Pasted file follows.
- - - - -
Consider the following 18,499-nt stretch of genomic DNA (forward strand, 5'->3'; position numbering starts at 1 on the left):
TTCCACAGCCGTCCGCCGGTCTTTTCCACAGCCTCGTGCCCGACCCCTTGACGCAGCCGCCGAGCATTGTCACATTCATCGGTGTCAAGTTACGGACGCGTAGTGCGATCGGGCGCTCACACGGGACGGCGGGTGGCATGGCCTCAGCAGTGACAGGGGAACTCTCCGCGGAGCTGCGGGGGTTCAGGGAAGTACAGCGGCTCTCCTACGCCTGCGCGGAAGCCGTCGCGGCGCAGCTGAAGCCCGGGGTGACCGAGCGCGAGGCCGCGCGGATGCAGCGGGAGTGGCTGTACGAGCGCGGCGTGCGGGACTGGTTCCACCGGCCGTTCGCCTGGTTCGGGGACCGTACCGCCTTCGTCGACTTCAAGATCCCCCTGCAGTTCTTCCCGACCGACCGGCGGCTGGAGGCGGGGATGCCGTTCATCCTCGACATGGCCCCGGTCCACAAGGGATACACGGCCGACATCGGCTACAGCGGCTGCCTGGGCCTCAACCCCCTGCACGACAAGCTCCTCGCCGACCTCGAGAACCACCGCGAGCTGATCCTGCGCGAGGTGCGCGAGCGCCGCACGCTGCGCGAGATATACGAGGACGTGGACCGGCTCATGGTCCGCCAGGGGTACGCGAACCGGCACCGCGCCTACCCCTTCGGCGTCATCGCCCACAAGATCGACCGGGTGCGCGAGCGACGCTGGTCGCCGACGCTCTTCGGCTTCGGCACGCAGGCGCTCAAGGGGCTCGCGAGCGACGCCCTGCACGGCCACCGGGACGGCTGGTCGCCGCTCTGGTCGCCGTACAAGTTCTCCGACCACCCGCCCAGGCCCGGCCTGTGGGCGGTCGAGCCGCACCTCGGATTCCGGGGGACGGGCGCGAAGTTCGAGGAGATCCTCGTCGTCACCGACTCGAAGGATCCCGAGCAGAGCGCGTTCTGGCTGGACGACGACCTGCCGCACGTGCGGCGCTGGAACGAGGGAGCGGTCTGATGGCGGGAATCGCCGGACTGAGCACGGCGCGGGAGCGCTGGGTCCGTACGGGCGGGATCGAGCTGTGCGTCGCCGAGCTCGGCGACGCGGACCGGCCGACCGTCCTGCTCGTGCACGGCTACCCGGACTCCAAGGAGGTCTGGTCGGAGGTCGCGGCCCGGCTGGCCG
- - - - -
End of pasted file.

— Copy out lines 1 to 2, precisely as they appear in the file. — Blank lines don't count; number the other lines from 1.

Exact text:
Consider the following 18,499-nt stretch of genomic DNA (forward strand, 5'->3'; position numbering starts at 1 on the left):
TTCCACAGCCGTCCGCCGGTCTTTTCCACAGCCTCGTGCCCGACCCCTTGACGCAGCCGCCGAGCATTGTCACATTCATCGGTGTCAAGTTACGGACGCGTAGTGCGATCGGGCGCTCACACGGGACGGCGGGTGGCATGGCCTCAGCAGTGACAGGGGAACTCTCCGCGGAGCTGCGGGGGTTCAGGGAAGTACAGCGGCTCTCCTACGCCTGCGCGGAAGCCGTCGCGGCGCAGCTGAAGCCCGGGGTGACCGAGCGCGAGGCCGCGCGGATGCAGCGGGAGTGGCTGTACGAGCGCGGCGTGCGGGACTGGTTCCACCGGCCGTTCGCCTGGTTCGGGGACCGTACCGCCTTCGTCGACTTCAAGATCCCCCTGCAGTTCTTCCCGACCGACCGGCGGCTGGAGGCGGGGATGCCGTTCATCCTCGACATGGCCCCGGTCCACAAGGGATACACGGCCGACATCGGCTACAGCGGCTGCCTGGGCCTCAACCCCCTGCACGACAAGCTCCTCGCCGACCTCGAGAACCACCGCGAGCTGATCCTGCGCGAGGTGCGCGAGCGCCGCACGCTGCGCGAGATATACGAGGACGTGGACCGGCTCATGGTCCGCCAGGGGTACGCGAACCGGCACCGCGCCTACCCCTTCGGCGTCATCGCCCACAAGATCGACCGGGTGCGCGAGCGACGCTGGTCGCCGACGCTCTTCGGCTTCGGCACGCAGGCGCTCAAGGGGCTCGCGAGCGACGCCCTGCACGGCCACCGGGACGGCTGGTCGCCGCTCTGGTCGCCGTACAAGTTCTCCGACCACCCGCCCAGGCCCGGCCTGTGGGCGGTCGAGCCGCACCTCGGATTCCGGGGGACGGGCGCGAAGTTCGAGGAGATCCTCGTCGTCACCGACTCGAAGGATCCCGAGCAGAGCGCGTTCTGGCTGGACGACGACCTGCCGCACGTGCGGCGCTGGAACGAGGGAGCGGTCTGATGGCGGGAATCGCCGGACTGAGCACGGCGCGGGAGCGCTGGGTCCGTACGGGCGGGATCGAGCTGTGCGTCGCCGAGCTCGGCGACGCGGACCGGCCGACCGTCCTGCTCGTGCACGGCTACCCGGACTCCAAGGAGGTCTGGTCGGAGGTCGCGGCCCGGCTGGCCG